April 19, 2017

Project44 adds full-truckload data to supply chain visibility tool

Project44 adds full-truckload data to supply chain visibility tool

Software provider had previously covered only LTL freight traffic; plans expansion to cover rail, ocean, and air by 2018.

By Ben Ames

Supply chain software vendor project44 has added visibility over full-truckload shipments to its core freight connectivity solution for tracking less-than-truckload (LTL) shipments, and plans to cover rail, ocean, and air by 2018, the firm said today.

Chicago-based project44 provides customers such as transportation management system (TMS) vendors with a software product that automates the flow of data among shippers, carriers, and third party logistics providers (3PLs). The technology works by integrating application programming interfaces (APIs) into various software platforms, allowing them to exchange data faster and more reliably than when relying on third-party interfaces like email or formats like electronic data interchange (EDI).

By adding truckload visibility to its LTL coverage, project44 now allows customers to see a range of information from a single interface, such as multimodal data, end-point tracking, and real-time updates on estimated time of arrival (ETA), Jett McCandless, project44's CEO and founder, said in a phone interview. Mid-sized users might overlay the shipment tracking data onto a Google Maps interface so they can click on icons of individual trucks and see transactional updates, while enterprise-grade users can embed the data directly into their customer-experience interface and allow users to monitor delays and manage exceptions, McCandless said.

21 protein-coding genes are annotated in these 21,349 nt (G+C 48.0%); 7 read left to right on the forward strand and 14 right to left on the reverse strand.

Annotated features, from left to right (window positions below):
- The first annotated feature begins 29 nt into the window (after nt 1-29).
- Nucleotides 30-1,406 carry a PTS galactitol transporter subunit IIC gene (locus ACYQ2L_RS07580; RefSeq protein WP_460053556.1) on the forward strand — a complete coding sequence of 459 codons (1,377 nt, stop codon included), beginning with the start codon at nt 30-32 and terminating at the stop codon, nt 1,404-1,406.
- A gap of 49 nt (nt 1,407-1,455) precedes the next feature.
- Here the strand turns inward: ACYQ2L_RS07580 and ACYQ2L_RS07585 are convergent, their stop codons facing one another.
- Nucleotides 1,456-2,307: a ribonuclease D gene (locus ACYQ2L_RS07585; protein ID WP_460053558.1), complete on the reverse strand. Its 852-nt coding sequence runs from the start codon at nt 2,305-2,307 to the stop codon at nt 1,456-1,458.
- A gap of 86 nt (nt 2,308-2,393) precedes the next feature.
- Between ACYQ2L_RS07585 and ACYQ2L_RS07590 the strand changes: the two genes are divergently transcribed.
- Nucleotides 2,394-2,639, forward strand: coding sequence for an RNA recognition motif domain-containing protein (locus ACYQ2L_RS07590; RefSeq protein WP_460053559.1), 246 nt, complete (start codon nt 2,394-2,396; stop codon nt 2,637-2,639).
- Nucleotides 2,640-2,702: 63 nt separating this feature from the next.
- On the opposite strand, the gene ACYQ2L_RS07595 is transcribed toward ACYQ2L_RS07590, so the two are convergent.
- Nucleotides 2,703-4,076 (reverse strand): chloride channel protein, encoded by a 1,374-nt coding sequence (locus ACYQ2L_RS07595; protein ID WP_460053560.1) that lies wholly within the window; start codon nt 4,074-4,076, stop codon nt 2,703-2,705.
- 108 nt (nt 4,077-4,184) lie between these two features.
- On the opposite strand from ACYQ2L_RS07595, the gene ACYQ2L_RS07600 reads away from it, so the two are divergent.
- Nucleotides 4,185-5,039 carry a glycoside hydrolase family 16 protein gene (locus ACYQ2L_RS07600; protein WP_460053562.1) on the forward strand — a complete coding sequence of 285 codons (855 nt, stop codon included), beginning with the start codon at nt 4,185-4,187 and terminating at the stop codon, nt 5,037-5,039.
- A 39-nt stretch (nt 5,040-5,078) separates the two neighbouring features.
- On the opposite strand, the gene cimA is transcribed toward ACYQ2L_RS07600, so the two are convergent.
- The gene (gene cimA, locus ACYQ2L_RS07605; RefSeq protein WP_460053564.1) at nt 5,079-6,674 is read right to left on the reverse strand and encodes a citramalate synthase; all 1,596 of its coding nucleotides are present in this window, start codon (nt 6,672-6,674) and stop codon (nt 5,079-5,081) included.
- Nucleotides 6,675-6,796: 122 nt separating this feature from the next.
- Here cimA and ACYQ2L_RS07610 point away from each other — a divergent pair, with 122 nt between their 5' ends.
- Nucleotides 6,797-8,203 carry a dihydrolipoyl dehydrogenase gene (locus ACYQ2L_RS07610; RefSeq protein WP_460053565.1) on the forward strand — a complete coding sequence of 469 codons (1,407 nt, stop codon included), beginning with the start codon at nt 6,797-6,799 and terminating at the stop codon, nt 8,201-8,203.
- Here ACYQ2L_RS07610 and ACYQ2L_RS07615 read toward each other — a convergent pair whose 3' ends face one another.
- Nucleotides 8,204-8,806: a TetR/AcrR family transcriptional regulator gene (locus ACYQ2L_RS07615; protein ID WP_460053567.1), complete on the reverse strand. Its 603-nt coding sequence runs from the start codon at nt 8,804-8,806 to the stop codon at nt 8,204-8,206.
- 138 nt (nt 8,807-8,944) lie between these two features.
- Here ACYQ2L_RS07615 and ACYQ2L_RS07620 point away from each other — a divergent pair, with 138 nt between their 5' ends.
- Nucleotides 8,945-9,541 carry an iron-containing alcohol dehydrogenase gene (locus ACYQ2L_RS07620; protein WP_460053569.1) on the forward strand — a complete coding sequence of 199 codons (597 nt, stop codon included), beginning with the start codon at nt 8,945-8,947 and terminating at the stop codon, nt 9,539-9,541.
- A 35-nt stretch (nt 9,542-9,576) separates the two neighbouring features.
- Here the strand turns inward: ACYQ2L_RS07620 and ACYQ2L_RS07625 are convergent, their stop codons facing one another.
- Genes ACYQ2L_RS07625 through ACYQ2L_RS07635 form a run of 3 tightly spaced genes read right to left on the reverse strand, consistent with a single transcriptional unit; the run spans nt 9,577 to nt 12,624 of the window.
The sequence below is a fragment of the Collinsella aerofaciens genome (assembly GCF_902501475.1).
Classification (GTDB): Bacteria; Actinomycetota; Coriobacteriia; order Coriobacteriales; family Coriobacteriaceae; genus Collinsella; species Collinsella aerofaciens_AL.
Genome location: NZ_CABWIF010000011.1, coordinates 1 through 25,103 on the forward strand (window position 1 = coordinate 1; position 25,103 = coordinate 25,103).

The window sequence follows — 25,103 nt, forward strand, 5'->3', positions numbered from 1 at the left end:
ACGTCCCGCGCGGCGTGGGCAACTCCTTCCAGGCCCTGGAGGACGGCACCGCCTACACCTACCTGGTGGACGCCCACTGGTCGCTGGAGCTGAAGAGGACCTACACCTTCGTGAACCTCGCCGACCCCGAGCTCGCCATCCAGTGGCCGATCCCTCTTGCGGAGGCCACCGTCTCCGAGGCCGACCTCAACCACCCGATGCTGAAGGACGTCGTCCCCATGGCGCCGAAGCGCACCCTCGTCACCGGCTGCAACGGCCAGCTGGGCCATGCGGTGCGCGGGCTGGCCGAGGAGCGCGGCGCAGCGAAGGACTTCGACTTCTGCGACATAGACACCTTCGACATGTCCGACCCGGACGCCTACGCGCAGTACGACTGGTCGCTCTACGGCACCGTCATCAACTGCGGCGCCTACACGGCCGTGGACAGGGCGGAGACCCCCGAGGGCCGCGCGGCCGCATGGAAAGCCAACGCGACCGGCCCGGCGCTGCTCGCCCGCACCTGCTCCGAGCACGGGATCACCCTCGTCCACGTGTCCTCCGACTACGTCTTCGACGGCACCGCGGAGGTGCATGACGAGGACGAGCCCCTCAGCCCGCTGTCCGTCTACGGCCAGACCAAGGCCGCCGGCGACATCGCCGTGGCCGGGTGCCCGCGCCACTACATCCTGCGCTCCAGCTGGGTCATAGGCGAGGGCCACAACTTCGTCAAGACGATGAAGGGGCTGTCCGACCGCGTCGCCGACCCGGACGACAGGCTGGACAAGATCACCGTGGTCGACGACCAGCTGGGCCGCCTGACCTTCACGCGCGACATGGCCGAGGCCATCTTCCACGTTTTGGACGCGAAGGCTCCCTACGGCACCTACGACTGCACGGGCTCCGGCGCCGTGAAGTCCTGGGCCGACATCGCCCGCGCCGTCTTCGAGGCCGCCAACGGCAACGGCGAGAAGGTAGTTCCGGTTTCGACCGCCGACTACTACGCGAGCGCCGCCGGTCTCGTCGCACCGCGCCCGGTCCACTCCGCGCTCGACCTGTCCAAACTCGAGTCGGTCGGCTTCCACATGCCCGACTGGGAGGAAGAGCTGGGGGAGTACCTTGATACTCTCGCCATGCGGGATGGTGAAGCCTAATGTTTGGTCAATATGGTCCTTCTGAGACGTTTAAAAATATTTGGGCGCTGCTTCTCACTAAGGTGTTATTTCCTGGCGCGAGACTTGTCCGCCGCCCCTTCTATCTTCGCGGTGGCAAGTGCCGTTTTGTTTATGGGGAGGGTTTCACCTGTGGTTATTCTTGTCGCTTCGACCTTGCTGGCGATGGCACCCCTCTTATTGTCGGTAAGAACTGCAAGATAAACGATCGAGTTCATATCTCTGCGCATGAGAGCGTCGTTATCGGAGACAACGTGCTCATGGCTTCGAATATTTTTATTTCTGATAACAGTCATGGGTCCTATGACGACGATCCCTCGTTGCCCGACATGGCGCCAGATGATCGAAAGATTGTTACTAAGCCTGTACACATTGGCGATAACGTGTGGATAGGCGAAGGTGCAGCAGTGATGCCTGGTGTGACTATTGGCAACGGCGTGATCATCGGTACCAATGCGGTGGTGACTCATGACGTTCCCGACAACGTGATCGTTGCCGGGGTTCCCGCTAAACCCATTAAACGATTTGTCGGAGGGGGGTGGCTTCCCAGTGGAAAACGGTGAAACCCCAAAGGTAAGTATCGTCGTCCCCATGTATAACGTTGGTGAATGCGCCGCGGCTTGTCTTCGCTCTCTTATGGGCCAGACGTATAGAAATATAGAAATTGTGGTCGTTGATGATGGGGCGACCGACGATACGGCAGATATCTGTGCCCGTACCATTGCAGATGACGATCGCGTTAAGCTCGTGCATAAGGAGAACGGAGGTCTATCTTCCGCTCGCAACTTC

In an effort to reach a wider market, project44 plans to launch a third option within six to eight weeks, offering its own user interface for smaller customers that want to view their freight tracking data directly through a project44 window instead of through a Google Maps or TMS platform, McCandless said. After that, project44 plans to continue its growth by adding more freight modes, tracking shipments through intermodal and rail lanes by June and through ocean and air by December, he said.

The expansion takes time, because adding coverage for certain modes is a tougher technical challenge than for others, McCandless says. For example, providing visibility over full-truckload data was a greater challenge than building the original LTL model. Building APIs to connect to LTL carriers was fairly straightforward because that market is highly consolidated, with the 100 largest carriers accounting for 99 percent of all loads, and with most firms using advanced technology that can support features such as rate quotes, load tendering, and inventory visibility, he said.

In contrast, the full-truckload market relies on a more fragmented marketplace of carriers, with only the largest firms using enterprise resource planning (ERP) software, while mid-sized carriers rely on electronic logging devices (ELDs) and the small owner/operators simply use cell phone global positioning systems (GPSes). That diversity of sources made it more difficult to consolidate freight tracking data into a single database for full truckload than for LTL, McCandless said.

"At the end of the day, our customers don't care how we get the data, just whether it's reliable," McCandless said. "We typically pull data every hour or less, while our competitors might get a status update once a day over email. That might look pretty on a map or in a demo, but it's not really helpful for running an operation."

Proejct44's plans for swift growth would continue the company's track since landing $10.5 million in venture capital funding in 2016 and inking integration deals with TMS providers such as McLeod Software Corp. and MercuryGate International Inc.

About the Author

Ben Ames
Senior Editor
Ben Ames has spent 20 years as a journalist since starting out as a daily newspaper reporter in Pennsylvania in 1995. From 1999 forward, he has focused on business and technology reporting for a number of trade journals, beginning when he joined Design News and Modern Materials Handling magazines. Ames is author of the trail guide "Hiking Massachusetts" and is a graduate of the Columbia School of Journalism.

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